Sunday, December 31, 2006

happy new year

Hoping you and your families all have a wonderful joy-filled new year.
A very few have wondered why I have not been posting on the yahoo boards.
Sorry, I don't miss me posting at all. I find many of the discussions to be bizarre at the least.
Take the recent posts about heating rams horns....yes, on live order to turn them.
Now just in the glances I have seen of the posts....I have to assume that the horns are to be bent away from the head.
Why? One guess....they are going to be bad horns....and the ram would need to be culled?
A second guess....they are bad horns and the ram could not be sold?
What ever happened to the laws of genetics?
If the paternal ram has bad horns, might he not pass those bad horns to his sons...and his daughters? Why would a breeder take a chance on breeding such a ram?
Spots are a dime-a-dozen....modified colors are a-dime-a-dozen. As far as I can see rams themselves are a-dime-a-dozen.
What then would cause a busy breeder to bother to heat horns, put weights on horns...or even cut the horns?
Is it possible that there are so many rams out there breeding with close or bad horns....that breeders feel forced into trying to physically change the horns?
Hey, if this idea catches on...we might as well dye the lambs into the colors that are selling for that spring! Rosey-gold, and lavender-brown. Order your dye packets now.
What in the world would induce breeders into such behaviour?
It confounds my imagination. Has any breeder out there heard that genetics are passed from adult sheep into their off-spring?
Now, I have know several rams who had beautiful wide sweeping horns....but couldn't produce nice horns in his ram lambs. And, I have bred rams with tea-cup...ugly horns, who produced beautiful wide horns in their ram lambs.
How CAN this happen? That old word genetics again. The ewe will also carry horn genetics.
My guess from the adult rams being that these close-horned rams produce many bad horned ram lambs who have to be culled. Their daughters may also be carrying bad horn genes....but these daughters ARE being sold.
Go look at your adult rams. Can the shears get between the horn and the cheek? If not why are you keeping that ram? He is only going to pass those horns down to all his off-spring. Go find a new ram with nice wide horns.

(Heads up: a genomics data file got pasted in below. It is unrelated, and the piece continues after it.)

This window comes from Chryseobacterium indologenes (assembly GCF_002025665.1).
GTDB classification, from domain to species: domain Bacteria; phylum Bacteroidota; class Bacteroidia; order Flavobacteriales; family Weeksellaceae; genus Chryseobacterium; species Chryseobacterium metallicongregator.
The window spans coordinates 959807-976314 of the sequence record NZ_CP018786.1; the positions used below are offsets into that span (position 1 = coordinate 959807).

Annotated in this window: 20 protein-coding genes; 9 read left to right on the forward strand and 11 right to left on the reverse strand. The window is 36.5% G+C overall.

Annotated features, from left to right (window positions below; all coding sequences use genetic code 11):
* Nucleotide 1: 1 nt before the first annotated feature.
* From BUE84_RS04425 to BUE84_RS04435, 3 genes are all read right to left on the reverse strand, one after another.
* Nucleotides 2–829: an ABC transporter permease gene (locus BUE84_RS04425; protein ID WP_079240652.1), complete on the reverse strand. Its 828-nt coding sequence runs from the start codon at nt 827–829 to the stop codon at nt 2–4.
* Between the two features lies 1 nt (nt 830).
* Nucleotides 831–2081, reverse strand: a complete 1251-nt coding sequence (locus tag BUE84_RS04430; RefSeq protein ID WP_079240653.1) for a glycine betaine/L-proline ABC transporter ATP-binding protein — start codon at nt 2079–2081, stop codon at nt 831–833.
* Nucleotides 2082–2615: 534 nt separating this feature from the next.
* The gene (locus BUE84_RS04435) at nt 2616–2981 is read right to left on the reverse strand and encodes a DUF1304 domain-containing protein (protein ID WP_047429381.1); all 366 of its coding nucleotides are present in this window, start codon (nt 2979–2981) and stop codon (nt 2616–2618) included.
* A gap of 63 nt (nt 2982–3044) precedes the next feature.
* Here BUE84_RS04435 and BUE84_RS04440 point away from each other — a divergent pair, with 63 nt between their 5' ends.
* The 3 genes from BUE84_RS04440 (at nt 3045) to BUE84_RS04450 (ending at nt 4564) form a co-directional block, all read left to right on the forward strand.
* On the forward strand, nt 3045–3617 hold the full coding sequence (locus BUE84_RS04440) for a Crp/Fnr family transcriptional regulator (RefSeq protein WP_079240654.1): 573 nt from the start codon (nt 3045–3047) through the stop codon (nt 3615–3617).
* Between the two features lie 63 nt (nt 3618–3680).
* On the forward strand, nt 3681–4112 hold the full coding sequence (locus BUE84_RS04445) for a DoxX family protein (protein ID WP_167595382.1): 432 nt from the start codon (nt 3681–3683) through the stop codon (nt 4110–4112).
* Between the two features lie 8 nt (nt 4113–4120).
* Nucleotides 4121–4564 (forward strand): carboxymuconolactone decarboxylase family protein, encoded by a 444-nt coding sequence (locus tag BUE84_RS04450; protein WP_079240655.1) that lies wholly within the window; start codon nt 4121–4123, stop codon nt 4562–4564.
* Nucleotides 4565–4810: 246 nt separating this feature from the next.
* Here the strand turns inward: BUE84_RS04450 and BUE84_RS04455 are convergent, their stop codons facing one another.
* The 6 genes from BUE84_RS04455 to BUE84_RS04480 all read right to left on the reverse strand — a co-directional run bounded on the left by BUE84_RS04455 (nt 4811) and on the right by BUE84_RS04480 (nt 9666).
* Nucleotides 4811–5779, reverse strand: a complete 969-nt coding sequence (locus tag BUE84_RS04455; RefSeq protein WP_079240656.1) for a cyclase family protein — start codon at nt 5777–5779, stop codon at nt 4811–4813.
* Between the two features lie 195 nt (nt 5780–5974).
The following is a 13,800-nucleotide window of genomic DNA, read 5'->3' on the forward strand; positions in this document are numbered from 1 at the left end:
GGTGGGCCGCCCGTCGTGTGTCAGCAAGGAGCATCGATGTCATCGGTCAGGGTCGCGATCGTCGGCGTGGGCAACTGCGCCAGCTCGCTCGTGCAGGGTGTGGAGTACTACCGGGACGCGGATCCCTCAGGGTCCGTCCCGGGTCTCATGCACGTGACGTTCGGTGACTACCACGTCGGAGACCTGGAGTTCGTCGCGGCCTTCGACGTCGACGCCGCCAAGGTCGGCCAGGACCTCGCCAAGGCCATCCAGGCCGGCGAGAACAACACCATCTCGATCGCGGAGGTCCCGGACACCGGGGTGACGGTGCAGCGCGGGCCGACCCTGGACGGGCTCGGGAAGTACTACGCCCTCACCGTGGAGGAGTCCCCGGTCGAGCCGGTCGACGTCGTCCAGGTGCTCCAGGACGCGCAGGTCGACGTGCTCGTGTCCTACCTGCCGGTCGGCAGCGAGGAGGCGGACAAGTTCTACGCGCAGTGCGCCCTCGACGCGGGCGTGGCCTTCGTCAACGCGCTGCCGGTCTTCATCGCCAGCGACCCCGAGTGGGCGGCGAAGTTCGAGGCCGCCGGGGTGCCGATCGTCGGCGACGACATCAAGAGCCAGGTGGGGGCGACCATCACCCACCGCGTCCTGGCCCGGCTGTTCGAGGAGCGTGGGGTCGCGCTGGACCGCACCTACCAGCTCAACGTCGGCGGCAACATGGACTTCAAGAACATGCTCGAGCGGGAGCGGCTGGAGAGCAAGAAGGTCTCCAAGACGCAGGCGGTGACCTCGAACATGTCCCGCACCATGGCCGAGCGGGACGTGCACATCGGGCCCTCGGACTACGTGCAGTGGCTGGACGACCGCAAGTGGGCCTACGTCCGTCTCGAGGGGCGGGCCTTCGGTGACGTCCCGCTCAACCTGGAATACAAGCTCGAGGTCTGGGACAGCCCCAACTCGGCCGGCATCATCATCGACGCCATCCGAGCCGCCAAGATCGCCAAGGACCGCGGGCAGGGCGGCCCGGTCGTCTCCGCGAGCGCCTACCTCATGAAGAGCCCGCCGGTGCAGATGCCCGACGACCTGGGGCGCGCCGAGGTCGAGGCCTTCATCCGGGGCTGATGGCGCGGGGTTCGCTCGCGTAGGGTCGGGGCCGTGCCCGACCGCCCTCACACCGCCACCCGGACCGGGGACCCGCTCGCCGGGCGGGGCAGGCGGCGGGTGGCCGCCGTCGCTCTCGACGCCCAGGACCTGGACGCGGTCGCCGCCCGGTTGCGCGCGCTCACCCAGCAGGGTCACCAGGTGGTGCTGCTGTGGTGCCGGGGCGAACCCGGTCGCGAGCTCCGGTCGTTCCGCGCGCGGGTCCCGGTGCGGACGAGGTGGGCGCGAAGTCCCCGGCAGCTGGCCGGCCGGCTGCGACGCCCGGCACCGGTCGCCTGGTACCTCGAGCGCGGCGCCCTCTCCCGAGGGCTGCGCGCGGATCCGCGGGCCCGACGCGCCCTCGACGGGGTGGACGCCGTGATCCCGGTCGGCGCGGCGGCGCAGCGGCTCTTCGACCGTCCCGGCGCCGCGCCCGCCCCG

Some things just defy common sense.

Sunday, December 17, 2006

spots outside the box

I know...I miss photos too. when I last took my camera outside the batteries said... cold! And immediately died.
So I will have to find some photos to illustrate my spotting trends here.
Boy, that took a long time....I couldn't find the place where I kept the photo.
These are Crissy's twins in 2006. Crissy was registered as a sponget....I can see the sponget in her face....but her body is kind of a mottled shaela color. Crissy is single coated, I don't know why....I bought her as a yearling.
Let's discuss the photo. Ram lamb on left is moorit and white, a yuglet flecket. The odd thing I find in this ram is the brown shoes on his feet. Now, fleckets can have spots anywhere....but he had a coordinated form of shoes on his four feet.
Of course, his twin, tu-tu....hasn't got the same markings. She has more refined and "perfect" markings from her mom and dad.....bigger black eye patches, ring around her neck that goes down her chest too....and a mostly solid black body. Now....a couple of years ago, I did some research into the names for spotted markings on shetlands. I found older breeders who called this form of spotting on tu-tu "fronet". However, I found the community of Shetland breeders were unwilling to use that term, and prefered to call this form of marking by a long string of names....thus: tu-tu would be yuglet, bielset or bronget, and sokket. I had to give up my research and conform to the more common terms used. Why would breeders prefer to use several names unstead of one? You figure it out.
What appears to make tu-tu more interesting is her polka-dots on her feet. Do other sokkets have polka-dots too? way to the polka-dot a smaller form of her twin brother's shoe-markings?...perhaps. It could be a "leaking" of the flecket spotting into tu-tu's more solid markings. Now according to common mis-conceptions....this pair of twins couldn't happen....fleckets are considered to be a different form of spots. Well, I have had lots of these pairs....which makes me a big sceptic of the "need" to only breed solid body spots. I guess I consider it impossible. If breeders continue to breed for spots....I expect that question will be answered, one way or the other.